Friday, November 7, 2008

Civil War Wagon Train

This picture was taken near Savage Station, Virginia, in 1862. I love these old Civil War photographs, but I don' post them much, as they never get many comments. I try to mostly post pictures that get lots of comments, as I think those are the ones people are the most interested in. I have always been fascinated by the Civil War, and I enjoy collecting original material from the war. Generations in my family are pretty spread out. My father is still living. His father was born in 1866. My Father's Grandfather was a Colonel for the Confederacy. My father grew up hearing the stories of the big battles of the war from the old veterans who were there. It is fascinating to me that there are still people alive who heard first hand accounts of the battles, and life in the war.

16 comments:

  1. It is amazing how little the boxcar has changed so little since then. Must be a really good design.

    OK, so I am a rail fan, but it is an interesting picture.

    ReplyDelete
  2. Really nice picture.... Like civil war photos myself.... Do post more...

    ReplyDelete
  3. I really like the civil war photos.
    I've been interested since I was a
    boy. Also, the old west characters.
    The young Jesse James you posted
    sometime ago was a gem.

    ReplyDelete
  4. You said: "I try to mostly post pictures that get lots of comments, as I think those are the ones people are the most interested in."

    I enjoy ALL your photos and descriptions. I like the fact they are varied. I look at your site EVERY day!

    Tom

    ReplyDelete
  5. I actually found this blog while looking for Civil War photographs, so please keep posting them. But, I also agree that I love ALL the photos. Those of us who love the past may have a favorite time period, but it's all interesting. One thing I like about CW photographs is considering the amount of time spent on composition of the image. The set up was extremely important and treated as artistry. It was not just a casual image, but told a story. All photos tell a story, but these in particular can tell us a lot about the day in the life back then.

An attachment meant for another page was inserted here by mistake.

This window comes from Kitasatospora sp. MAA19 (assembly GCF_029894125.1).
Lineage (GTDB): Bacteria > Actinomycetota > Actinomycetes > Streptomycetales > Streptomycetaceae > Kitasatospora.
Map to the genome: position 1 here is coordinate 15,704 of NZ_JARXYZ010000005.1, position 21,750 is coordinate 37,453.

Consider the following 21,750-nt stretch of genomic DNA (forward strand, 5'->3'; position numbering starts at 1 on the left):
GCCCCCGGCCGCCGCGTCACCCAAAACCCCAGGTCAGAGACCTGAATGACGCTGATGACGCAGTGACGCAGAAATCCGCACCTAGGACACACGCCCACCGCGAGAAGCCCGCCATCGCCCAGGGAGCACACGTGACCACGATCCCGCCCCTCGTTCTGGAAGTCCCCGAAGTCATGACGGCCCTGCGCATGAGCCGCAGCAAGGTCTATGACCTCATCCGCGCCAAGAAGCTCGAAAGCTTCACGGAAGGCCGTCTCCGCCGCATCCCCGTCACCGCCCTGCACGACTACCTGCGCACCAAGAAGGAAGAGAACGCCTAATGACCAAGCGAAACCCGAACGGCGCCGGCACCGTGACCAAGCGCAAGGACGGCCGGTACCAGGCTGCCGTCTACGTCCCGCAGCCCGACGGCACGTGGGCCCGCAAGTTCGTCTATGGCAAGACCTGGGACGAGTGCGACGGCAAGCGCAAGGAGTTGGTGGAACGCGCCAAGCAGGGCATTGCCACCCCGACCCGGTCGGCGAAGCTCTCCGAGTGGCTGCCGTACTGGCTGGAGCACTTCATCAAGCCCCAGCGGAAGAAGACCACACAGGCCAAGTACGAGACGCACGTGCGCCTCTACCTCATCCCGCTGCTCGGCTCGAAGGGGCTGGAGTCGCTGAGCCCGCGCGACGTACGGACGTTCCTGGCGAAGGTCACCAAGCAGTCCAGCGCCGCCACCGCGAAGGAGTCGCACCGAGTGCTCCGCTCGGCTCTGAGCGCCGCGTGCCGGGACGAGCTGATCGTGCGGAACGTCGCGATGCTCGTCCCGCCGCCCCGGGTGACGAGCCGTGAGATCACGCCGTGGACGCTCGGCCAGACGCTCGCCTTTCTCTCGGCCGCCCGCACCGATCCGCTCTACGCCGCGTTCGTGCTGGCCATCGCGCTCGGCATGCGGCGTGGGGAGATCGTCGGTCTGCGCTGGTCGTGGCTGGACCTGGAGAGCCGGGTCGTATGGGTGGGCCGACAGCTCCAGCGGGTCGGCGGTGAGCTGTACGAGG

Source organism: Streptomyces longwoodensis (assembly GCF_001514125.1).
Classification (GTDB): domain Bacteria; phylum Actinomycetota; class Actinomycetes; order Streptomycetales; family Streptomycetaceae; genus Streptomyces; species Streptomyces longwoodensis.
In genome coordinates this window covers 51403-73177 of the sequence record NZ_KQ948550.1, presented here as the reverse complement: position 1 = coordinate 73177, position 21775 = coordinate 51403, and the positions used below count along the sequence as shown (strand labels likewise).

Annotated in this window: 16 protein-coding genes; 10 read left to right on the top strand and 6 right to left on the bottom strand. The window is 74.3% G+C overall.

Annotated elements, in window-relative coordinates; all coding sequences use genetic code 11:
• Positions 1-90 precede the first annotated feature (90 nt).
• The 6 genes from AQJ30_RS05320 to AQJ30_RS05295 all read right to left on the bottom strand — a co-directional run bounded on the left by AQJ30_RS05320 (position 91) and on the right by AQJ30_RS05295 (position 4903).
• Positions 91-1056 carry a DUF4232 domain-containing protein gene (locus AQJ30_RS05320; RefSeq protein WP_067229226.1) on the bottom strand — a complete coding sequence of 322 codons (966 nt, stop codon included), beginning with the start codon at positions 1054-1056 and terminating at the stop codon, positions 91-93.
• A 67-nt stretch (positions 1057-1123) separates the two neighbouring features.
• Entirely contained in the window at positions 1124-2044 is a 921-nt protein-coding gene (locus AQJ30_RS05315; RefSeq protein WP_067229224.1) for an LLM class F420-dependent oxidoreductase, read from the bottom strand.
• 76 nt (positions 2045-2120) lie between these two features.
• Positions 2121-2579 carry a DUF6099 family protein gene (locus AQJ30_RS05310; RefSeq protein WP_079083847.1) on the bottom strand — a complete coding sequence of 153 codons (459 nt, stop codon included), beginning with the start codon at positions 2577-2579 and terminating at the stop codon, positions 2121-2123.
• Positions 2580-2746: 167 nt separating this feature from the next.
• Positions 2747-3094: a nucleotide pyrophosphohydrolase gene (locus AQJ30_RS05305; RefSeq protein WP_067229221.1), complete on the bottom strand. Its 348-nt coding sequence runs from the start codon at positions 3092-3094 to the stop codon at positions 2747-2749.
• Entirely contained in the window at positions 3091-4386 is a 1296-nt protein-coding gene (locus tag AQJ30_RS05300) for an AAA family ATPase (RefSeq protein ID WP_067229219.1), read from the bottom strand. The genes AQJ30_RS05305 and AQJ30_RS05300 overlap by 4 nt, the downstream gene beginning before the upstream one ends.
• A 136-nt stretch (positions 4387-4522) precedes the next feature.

ReplyDelete
  6. Please keep posting Civil War photos! Yes, they don't generate as many comments, but then fewer people can relate to the Civil War than can relate to some photos from more recent memory.

    When I look at these photos, I'm always amazed that in our country's short history we have never had any significant period when we weren't undergoing profound changes. We went from revolution, to industrial revolution, to civil war, restoration, on to a long stretch of steadily increasing world power, an on to the information revolution.

    I am also a big fan of your recent color photos from WWII!

    ReplyDelete
  7. I was looking for old pictures of children in Victorian time up to 1930's (for a school project) and although I never found any good enough pictures for my project; I stumbled upon your blog. I've been a daily visitor ever since - granted it has only been about a month or less though.
    But I can't imagine myself not paying you a daily visit as long as you are posting this fabulous pictures.
    I'm only 27 (going on 28) and I've always loved history and old photograpsh, so this is perfect for me. I've even browsed through your old posts ...

    Anyway, what I wanted to say is that I have always been very interested in the Civil War of USA, I even wrote my first (un-published of course) novel based on it ... granted it was a COMPLETE rip-off of Gone With The Wind .. although I did change the names! ;) That novel will obviously never see the light of day but I enjoyed sinking in all things regarding that time period.